UConn professor develops a diagnoses to sickle cell disease using a cell phone and magnets


Dr. Savas Tasoglu of the Tasoglu Research Group worked with a UConn graduate student and colleagues at Yale, MIT and Harvard to develop the sickle cell diagnosis technology. (Screenshot/Tasoglu Research Group)

An efficient low-cost device composed of a cell phone and magnets was developed to diagnose and monitor sickle cell disease by University of Connecticut mechanical engineering professor Savas Tasoglu and UConn first year graduate student Stephanie Knowlton

The pair also worked with researchers from Yale, MIT and Harvard.

“The device basically separates micro particles based on their densities and magnetic signature,” Tasoglu said. “If you’re able to separate them based on their densities then this can be a useful tool for diagnostic applications.”

The idea is creating an inexpensive, portable and also label-free approach to diagnose the disease. Label free is important because we don’t want to use expensive biochemicals to check these cells.

Along with being a new way for sickle cell diagnosis, the device places emphasis on its affordability, portability and efficiency.

“The idea is creating an inexpensive, portable and also label-free approach to diagnose the disease. Label free is important because we don’t want to use expensive biochemicals to check these cells,” Tasoglu said.

Sickle cell disease, or sickle cell anemia, is a disease associated with red blood cells. In this condition, hemoglobin, the protein in red blood cells that carries oxygen, is mutated to become crescent or sickle shaped instead of the normal disk shape. 

The sickle shape is less flexible and can stick to blood vessels, blocking the flow and preventing oxygen from reaching tissues throughout the body. In the United States, this disease is most prominent in African Americans.

The project started in August of last year when professor Tasoglu first came to UConn. The device created by Tasoglu, Knowlton and others is a simpler and easier way to examine blood samples in order to monitor and diagnose sickle cell disease.

Simple and low cost technology allows other areas of the world easy access to testing that may not have been available before.

“For instance in Africa, in resource limited settings, they don’t have these microscopes or expensive equipment, or in some cases trained personnel. So the setup should be simple to use and should be low cost so that in these kinds of resource limited settings they could be used,” Tasoglu said.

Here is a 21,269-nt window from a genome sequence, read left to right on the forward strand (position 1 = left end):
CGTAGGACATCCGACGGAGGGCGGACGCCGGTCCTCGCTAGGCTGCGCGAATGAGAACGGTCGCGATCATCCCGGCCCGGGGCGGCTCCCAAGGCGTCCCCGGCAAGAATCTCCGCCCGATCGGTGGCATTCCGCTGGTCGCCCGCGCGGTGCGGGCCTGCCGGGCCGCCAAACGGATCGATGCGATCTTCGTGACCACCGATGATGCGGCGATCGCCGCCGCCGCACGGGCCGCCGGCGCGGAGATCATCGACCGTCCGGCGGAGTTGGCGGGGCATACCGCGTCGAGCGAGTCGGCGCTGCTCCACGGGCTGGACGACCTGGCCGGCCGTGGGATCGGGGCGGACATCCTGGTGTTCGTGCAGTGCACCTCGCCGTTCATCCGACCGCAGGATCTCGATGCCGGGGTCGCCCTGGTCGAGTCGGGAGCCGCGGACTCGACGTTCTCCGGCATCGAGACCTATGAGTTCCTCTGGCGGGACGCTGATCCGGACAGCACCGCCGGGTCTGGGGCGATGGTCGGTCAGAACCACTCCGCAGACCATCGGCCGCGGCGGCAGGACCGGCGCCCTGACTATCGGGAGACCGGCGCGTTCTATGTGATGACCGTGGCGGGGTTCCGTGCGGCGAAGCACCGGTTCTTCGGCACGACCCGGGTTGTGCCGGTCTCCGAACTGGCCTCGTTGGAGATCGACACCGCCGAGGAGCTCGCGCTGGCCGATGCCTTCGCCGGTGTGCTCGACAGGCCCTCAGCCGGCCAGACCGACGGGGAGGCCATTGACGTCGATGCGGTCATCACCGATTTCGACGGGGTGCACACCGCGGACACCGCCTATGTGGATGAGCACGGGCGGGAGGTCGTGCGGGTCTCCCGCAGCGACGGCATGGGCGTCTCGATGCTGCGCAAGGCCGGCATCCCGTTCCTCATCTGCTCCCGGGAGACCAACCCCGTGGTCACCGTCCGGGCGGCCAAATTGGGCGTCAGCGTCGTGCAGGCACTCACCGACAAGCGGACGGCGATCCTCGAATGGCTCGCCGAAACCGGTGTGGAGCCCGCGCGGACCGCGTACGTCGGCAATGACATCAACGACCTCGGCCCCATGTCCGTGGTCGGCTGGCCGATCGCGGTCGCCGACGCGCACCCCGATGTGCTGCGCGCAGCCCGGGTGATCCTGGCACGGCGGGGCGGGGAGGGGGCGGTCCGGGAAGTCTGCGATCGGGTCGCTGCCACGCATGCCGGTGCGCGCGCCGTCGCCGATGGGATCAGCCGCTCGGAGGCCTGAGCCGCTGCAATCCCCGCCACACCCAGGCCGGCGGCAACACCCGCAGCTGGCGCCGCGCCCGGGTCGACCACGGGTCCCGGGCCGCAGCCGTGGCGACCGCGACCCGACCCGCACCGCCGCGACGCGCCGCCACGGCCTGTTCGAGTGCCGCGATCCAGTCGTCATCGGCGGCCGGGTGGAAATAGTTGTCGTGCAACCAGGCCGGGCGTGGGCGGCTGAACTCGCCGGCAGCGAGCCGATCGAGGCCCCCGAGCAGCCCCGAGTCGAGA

The device is also efficient and convenient because the sample of blood needed for analysis is small and easy to obtain. The process is much like the finger pricking most diabetes tests use. 

“I think these results have real potential to impact people around the world, like in parts of Africa, where 3 percent of children born have sickle cell disease but there still aren’t effective testing procedures in place there because they can’t afford the equipment we have here” Knowlton said.

Knowlton earned her undergraduate degree in biomedical engineering with minors in mathematics and materials science and engineering last year at UConn. She is now a grad student continuing her study of biomedical engineering and continues her research in Tasoglu’s lab.

In her senior year Knowlton designed, 3D printed, and tested the device which attaches to and uses the camera of a smartphone for image analysis of blood cells. Two magnets with the same poles facing each other are placed right behind the cell phones camera.

Both Tasoglu and Knowlton are excited for what comes next in their research and development of this device.

“To me, this project isn’t finished until it can be used out in the real world, and that has been a great motivation as I’m starting grad school.”

Brenna Kelly is a campus correspondent for The Daily Campus. She can be reached via email at brenna.kelly@uconn.edu.

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